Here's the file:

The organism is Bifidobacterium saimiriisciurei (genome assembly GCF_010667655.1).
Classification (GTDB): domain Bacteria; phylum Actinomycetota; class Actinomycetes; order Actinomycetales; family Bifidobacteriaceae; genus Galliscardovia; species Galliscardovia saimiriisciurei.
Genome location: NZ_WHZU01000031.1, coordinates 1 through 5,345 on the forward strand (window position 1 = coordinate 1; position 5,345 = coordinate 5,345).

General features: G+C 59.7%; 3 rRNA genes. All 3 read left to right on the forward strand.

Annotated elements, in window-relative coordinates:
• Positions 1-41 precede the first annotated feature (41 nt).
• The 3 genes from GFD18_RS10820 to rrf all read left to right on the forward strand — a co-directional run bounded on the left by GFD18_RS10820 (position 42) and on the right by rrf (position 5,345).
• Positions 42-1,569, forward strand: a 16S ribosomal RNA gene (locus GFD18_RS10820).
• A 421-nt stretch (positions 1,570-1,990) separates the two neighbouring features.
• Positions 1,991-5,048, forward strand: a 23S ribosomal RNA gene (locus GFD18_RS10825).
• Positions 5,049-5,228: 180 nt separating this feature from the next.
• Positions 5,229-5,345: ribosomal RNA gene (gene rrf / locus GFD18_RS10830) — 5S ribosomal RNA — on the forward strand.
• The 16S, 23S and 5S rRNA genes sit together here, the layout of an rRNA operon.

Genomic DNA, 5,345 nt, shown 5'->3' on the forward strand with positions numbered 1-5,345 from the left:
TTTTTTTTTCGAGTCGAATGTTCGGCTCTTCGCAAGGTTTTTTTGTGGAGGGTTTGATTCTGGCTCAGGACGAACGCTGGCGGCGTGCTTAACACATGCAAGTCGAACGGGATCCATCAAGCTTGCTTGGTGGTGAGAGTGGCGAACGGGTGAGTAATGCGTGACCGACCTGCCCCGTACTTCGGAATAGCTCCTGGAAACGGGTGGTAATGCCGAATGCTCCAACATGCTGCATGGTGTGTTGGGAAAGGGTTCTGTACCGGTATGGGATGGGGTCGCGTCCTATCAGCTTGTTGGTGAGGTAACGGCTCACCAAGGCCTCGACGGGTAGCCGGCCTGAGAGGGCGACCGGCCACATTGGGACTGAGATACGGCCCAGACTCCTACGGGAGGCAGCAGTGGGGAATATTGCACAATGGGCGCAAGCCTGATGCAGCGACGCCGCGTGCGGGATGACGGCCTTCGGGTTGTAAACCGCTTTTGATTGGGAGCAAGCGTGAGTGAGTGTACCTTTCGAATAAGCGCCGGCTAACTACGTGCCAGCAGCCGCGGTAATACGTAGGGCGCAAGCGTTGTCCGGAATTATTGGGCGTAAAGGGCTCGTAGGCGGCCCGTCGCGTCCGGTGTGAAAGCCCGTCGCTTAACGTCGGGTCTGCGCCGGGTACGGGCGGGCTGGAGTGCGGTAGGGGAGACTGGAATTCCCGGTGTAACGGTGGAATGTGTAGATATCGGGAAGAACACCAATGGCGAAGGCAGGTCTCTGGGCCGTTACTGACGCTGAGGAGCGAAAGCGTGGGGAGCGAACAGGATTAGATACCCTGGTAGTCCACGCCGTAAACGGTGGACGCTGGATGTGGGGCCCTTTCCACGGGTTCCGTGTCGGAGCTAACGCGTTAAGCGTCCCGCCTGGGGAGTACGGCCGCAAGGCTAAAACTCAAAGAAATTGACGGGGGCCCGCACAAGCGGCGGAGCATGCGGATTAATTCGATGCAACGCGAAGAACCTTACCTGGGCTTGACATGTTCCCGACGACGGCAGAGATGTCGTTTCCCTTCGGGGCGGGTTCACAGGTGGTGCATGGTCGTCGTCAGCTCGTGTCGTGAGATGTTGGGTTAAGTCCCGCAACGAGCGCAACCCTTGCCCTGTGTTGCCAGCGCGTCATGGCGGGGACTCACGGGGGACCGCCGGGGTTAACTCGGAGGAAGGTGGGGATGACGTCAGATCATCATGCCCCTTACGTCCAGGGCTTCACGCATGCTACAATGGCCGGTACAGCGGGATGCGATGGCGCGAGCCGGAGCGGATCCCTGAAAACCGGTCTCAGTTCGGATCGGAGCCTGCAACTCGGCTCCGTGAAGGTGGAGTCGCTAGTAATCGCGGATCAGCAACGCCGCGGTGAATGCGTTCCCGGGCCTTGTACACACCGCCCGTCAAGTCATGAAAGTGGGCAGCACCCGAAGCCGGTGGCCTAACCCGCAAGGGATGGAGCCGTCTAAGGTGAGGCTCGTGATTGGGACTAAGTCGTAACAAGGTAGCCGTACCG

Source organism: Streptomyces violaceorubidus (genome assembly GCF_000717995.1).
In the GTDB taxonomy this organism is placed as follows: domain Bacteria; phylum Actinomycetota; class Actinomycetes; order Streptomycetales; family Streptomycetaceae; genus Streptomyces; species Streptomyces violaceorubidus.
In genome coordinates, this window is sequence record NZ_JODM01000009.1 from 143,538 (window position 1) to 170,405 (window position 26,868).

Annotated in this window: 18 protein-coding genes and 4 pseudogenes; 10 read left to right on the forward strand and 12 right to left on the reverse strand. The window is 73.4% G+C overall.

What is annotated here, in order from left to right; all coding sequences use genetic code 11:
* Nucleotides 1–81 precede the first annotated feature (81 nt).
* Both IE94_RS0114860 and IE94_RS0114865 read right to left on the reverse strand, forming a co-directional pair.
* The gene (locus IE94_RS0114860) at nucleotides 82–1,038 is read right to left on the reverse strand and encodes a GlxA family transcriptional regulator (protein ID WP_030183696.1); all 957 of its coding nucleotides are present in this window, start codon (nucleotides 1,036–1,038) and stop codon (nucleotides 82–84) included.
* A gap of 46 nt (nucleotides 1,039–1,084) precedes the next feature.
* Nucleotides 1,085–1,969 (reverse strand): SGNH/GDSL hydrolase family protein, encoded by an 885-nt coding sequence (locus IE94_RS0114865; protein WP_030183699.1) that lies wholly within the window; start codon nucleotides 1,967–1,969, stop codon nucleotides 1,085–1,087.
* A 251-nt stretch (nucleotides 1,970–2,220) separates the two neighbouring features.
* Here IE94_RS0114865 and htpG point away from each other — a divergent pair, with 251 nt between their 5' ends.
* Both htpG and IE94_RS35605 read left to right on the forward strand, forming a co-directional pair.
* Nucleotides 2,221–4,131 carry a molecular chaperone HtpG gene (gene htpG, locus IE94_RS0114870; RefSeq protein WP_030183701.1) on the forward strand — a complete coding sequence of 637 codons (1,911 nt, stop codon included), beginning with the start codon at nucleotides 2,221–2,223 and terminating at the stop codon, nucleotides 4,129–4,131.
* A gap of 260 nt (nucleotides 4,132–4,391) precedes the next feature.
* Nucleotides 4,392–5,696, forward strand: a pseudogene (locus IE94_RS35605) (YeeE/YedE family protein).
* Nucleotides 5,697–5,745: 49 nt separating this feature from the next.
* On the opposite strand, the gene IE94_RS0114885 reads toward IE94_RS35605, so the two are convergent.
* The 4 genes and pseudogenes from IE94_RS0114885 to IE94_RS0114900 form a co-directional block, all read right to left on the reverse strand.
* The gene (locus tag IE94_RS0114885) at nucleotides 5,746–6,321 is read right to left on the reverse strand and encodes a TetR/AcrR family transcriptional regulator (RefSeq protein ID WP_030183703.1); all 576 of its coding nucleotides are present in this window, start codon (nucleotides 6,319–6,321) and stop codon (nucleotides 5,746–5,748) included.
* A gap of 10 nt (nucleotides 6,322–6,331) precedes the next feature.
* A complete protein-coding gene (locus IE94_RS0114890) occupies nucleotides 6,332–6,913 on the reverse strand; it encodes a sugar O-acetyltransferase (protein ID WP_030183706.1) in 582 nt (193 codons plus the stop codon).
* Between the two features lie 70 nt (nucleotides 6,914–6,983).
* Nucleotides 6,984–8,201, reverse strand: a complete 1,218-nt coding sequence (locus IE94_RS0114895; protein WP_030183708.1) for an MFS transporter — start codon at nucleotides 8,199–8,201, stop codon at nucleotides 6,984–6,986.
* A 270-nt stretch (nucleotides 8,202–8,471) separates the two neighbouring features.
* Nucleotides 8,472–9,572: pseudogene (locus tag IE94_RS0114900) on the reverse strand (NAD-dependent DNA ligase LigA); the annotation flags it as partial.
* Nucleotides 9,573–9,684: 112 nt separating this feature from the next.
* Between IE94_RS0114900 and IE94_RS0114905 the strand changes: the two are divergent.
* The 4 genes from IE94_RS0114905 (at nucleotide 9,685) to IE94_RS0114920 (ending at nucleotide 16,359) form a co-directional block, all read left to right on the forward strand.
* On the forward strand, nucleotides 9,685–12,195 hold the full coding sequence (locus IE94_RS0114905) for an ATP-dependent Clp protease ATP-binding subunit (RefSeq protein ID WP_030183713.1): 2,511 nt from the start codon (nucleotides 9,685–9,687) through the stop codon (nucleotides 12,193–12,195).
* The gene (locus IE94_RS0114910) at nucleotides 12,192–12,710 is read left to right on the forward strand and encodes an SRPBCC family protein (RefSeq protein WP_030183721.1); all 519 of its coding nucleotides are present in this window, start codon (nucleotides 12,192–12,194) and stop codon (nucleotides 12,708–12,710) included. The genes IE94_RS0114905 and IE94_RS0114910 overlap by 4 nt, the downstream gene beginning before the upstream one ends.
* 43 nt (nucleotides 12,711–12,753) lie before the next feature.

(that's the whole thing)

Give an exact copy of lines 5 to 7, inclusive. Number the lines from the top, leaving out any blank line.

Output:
Annotated elements, in window-relative coordinates:
• Positions 1-41 precede the first annotated feature (41 nt).
• The 3 genes from GFD18_RS10820 to rrf all read left to right on the forward strand — a co-directional run bounded on the left by GFD18_RS10820 (position 42) and on the right by rrf (position 5,345).